From the bottom up: Fruit for all

Diacono’s choice: training and pruning

Words & Pictures: Mark Diacono

Having chosen your fruit tree (as outlined in immaculate detail in my last bulletin here) then the next thing to do is to make sure that it will suit your garden. Most of us do not have large fields and orchards any longer: we live in small gardens so our fruit trees need to give as much as possible in a small space. Fortunately there are a couple of ways in which this can be done.


Most fruit trees are grown by grafting a branch of the variety you want onto a different set of roots. This is done for many reasons, notably that the rootstock determines the size of the tree. There are many dozens of rootstocks available. For apples the most common are: M27 for a dwarfing tree, M106 for a medium sized tree and M25 for a full standard tree.

Pears are usually grafted onto ‘Quince A’ (semi-vigorous, 4-6m height) or ‘Quince C’ (semi-dwarfing, 2.5-5m height) rootstocks.

There are many other options too, so talk to your nursery to find the one that suits your location and needs best. Or contact me direct and I will happily satisfy your every urge.


Both apples and pears like a good, sheltered, sunny location, with a fertile, well drained soil. Apples can live with things slightly less perfect, but pears can struggle if they don’t have a good site.

In whatever way you’re growing your tree, dig a good-sized hole that will easily accommodate the roots, back fill and mulch around the base to keep weeds down. Water in well and water during extended dry periods for the first couple of years. A top dressing of well-rotted manure every spring helps promote growth and fruiting. If your tree is on a dwarfing rootstock, you can grow it in a large container but you must keep on top of feeding and watering.


There are a number of different ways to train a fruit tree, here is a quick guide. If you cannot be bothered to read then if you go to our YouTube channel you will see me doing an uncanny impersonation of each tree. The films are just under the picture to the left of this article as well.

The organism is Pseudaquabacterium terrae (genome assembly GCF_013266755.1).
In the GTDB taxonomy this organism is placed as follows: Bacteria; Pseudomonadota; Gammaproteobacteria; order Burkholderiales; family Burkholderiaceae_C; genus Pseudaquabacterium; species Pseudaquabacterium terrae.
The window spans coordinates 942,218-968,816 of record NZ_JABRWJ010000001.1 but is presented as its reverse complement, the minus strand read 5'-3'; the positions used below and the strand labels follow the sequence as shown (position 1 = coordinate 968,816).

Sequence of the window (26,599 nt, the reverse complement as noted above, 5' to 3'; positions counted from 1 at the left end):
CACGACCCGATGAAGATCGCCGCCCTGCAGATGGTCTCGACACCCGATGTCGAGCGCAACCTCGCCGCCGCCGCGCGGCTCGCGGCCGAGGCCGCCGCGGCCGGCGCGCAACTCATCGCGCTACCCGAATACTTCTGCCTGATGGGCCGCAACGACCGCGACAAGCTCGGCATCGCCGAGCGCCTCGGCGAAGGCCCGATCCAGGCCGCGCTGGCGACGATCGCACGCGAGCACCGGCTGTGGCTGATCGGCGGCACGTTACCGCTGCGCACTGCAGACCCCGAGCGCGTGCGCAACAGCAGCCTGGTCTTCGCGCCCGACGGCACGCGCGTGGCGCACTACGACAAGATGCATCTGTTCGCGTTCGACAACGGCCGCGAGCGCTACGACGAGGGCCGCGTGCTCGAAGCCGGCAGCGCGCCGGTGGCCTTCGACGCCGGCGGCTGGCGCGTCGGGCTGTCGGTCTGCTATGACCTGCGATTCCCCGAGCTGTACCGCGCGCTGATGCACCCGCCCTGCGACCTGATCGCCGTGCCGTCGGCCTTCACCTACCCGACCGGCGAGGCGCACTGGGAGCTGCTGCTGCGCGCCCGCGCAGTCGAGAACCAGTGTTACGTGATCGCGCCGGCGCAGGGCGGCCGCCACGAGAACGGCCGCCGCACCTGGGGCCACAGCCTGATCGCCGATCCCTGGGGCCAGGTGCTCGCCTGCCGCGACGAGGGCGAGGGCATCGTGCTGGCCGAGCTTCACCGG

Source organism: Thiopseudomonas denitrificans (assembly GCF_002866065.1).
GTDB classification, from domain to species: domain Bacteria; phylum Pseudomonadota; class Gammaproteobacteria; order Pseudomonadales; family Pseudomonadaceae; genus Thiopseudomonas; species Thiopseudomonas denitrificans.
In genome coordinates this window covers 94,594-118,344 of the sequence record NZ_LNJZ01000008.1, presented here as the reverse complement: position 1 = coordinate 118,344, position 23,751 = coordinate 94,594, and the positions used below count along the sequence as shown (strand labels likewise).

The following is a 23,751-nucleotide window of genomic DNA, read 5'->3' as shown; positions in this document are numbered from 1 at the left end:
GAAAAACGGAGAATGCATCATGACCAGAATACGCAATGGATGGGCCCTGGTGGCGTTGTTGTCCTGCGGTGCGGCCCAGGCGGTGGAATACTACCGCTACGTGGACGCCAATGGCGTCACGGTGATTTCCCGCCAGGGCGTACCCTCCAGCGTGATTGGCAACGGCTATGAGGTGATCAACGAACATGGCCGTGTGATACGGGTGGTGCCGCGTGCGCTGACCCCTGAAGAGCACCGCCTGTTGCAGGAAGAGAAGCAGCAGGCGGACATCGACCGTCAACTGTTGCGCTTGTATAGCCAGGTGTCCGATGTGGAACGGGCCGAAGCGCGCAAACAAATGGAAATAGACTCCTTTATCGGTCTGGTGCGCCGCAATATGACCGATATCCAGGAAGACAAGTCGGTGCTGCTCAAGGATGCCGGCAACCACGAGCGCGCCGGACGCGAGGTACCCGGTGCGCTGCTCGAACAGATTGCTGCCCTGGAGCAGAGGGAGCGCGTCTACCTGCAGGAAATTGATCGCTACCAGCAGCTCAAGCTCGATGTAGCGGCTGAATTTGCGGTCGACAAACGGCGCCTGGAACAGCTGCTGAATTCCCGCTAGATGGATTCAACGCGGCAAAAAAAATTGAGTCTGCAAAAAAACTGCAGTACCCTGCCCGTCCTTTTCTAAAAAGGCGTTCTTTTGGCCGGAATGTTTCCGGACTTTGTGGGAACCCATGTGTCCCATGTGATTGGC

• Espalier: A tree that’s trained with a single vertical trunk and two or more horizontal laterals - almost always using wire support, often against a wall.
  • Stepover: A short, trained T-shaped tree grown rarely higher than 60cm tall. In essence, a single tiered espalier.
  • Cordon: A tree or bush trained as a single stem against a wall and/or wire support. Can be either vertical or angled. You can also have ‘U’ cordons (and, indeed if you are feeling flash Double ‘U’ cordons). The more tree you have the more fruit, this is a good way of increasing yield without taking up too much space.
  • Fans: A tree or bush trained with branches radiating into a semi-circle from a short trunk. You can order trained trees here. Go on, it’ll be fun.


Freestanding apple and pear trees are pruned in winter; trained trees pruned in late summer/early winter (see the film).

When pruning, remove any diseased, dead and damaged wood first, then any branches congesting the centre if you’re growing your tree as a bush.

Most apples and pears are spur-bearers, developing fruit in clusters on short stubby branches known as spurs. A few varieties (eg Irish Flower and Cornish Gilliflower apples, and Jargonelle and Josephine de Malines pears) bear fruit on the end of branches rather than on spurs. These tip bearers are pruned by taking out a quarter of the oldest branches every year, so that the tree has a completely new set of fruiting branches every four years.

Whatever their form or wherever fruit is borne, pruning is surprisingly simple, but easiest to grasp when shown rather than read.

Mark will happily sell you any of these varieties – and many more from under the counter of his handsome shop.